Christmas Message, 2010

At the time of writing this Christmas message bells have begun to ring from the bell tower of St Mel's Cathedral. For the people who live in Longford the sound of bells, silenced by the fire on Christmas Day last year, has been warmly welcomed. When the bells first rang out again last week, people down below on the street broke into applause. Very fittingly at this time shortly before Christmas when minds are drawn back to the horror of last Christmas the bells were like good news announced from the heavens, like the voices of angels in Bethlehem who proclaimed "glory to God in the highest heaven and peace on earth to men who are God's friends".

In Irish tradition bells have had a great significance. There is one old bell which is greatly venerated in Ireland, known as the 'Bell of St Patrick'. Old tales about St Patrick say that when he founded a Church and put a priest or bishop in charge he gave him a bell, as a kind of symbol of his responsibility. If that be so, then we can well imagine that St Mel got his bell from Patrick when he appointed him to be Bishop here. With that in mind I welcome the return of the sound of the bells coming from the Cathedral which bears the name of Mel. Sadly, old and precious bells were severely fire damaged in our museum which was destroyed on Christmas Day. These bells had an ancient history and had survived troubled times. In a damaged state they will become a reminder in time to come of the trauma we have experienced in the fire of Christmas 2009.

Some of the veneration of bells in Ireland came from the fact that bells could not be rung in Catholic churches during the days of the Penal Laws. When this was no longer an issue, bells returned to their honoured place in them. They were an important part of the furnishing of our cathedral from the beginning. In St Mel's Cathedral they tolled for many great occasions. They have also chimed the passing of the hours of every day. They were rung for Mass on Sundays and weekdays and solemnly tolled for funerals. They called us to prayer three times each day for the Angelus. For the twelve days of Christmas they played the music of the carols.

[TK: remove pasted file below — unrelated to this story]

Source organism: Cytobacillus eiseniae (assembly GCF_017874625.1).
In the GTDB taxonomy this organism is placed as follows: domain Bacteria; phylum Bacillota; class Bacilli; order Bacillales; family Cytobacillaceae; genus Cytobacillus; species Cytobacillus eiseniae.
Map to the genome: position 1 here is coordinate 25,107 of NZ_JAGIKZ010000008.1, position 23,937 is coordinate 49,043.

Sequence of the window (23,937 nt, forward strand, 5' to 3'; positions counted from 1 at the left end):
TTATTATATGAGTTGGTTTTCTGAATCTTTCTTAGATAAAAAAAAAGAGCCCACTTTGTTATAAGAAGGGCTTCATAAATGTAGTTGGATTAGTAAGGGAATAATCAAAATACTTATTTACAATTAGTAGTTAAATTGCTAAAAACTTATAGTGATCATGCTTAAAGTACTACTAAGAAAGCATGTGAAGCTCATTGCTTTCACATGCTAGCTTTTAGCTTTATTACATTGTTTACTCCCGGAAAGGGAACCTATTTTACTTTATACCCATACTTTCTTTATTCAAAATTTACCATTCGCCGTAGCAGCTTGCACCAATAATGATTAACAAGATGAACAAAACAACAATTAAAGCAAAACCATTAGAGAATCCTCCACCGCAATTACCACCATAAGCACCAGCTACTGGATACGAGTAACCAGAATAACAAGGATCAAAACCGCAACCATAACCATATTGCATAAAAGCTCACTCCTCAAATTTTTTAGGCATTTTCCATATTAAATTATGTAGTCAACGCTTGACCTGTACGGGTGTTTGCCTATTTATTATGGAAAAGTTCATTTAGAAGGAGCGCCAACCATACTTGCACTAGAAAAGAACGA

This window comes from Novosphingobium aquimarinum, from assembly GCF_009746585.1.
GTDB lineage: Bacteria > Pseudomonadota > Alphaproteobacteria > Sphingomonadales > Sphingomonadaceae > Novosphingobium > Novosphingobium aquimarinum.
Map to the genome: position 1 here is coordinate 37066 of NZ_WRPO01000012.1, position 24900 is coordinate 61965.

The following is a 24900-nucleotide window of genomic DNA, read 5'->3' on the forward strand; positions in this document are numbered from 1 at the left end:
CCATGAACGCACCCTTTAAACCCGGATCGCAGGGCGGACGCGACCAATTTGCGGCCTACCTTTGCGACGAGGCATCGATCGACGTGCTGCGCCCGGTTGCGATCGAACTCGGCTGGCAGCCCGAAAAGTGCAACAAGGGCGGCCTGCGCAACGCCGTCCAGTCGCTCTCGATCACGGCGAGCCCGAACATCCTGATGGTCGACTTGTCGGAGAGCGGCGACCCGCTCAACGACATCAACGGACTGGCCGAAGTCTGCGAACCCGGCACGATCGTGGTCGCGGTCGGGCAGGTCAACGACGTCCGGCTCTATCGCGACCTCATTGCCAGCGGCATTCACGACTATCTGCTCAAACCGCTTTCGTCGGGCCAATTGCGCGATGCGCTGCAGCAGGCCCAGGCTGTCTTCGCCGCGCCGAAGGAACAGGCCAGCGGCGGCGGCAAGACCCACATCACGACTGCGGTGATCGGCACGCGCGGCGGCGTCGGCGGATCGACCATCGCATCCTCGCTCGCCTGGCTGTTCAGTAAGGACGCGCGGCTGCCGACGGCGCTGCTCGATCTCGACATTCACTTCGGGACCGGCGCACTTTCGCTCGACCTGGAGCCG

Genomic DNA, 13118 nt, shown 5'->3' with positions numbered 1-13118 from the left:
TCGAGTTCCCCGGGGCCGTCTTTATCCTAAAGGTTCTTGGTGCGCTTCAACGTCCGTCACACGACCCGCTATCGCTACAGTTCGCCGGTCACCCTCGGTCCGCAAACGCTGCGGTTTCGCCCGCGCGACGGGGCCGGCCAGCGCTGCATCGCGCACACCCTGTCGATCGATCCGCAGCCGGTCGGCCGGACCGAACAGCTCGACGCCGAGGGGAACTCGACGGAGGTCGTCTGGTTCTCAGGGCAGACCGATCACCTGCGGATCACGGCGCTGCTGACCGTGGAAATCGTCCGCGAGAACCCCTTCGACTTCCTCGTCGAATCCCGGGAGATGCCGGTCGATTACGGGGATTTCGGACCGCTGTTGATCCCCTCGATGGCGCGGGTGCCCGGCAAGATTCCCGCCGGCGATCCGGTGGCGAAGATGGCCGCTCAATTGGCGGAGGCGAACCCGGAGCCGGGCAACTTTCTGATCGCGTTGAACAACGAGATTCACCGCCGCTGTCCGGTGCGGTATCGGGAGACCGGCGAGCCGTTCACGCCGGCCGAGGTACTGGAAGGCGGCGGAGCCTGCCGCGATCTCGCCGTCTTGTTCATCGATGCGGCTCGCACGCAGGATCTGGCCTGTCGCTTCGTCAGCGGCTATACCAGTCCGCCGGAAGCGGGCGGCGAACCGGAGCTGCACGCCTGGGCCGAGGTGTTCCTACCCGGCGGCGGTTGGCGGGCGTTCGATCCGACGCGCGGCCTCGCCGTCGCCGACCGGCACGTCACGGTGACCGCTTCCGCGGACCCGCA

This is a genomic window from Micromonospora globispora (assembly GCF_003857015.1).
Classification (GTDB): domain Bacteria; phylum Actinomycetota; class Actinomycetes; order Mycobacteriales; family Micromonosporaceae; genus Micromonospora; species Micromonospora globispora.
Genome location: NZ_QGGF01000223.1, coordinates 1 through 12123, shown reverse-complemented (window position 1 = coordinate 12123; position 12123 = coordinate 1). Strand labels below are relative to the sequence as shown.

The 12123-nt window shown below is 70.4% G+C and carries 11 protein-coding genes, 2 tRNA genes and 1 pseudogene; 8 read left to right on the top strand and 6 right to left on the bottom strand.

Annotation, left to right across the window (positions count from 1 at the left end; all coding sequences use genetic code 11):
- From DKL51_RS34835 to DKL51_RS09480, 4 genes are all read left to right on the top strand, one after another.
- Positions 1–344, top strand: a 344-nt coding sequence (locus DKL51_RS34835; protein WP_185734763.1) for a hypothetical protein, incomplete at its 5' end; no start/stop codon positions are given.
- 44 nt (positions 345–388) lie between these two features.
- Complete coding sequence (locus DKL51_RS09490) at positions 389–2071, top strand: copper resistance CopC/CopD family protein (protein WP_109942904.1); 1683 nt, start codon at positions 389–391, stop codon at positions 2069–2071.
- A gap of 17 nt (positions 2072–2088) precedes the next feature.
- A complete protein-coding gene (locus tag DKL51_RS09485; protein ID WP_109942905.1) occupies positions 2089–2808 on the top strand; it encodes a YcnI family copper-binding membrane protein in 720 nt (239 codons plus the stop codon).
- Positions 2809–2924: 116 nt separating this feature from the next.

Is it any wonder that we felt the silence like a cold hand upon us when the bells ceased to ring? Is it surprising that they have been welcomed back so joyfully?

It is to the people who live in Longford that the Cathedral bells mean most. But I hear them also as an invitation to the Diocese to seek new hope this Christmas as we face the future with deep uncertainty about many things. We do have absolute certainty that the Lord who comes in the celebration of Christmas will be with us now and into the future.

It is in the security of our faith that we will most surely find hope for the future. It is in the celebration of Christ's presence in the Mass of Christmas that we will experience the very heart of this Feast. The poet, John Betjeman, spoke of the many symbols of Christmas including bells which are really only pointers to what is most central: "no love that in a family dwells, no carolling in frosty air, nor all your temple-shaking bells can with this single truth compare, that God was man in Palestine and lives today in bread and wine".

Have a blessed and a joyful Christmas. + Bishop Colm O'Reilly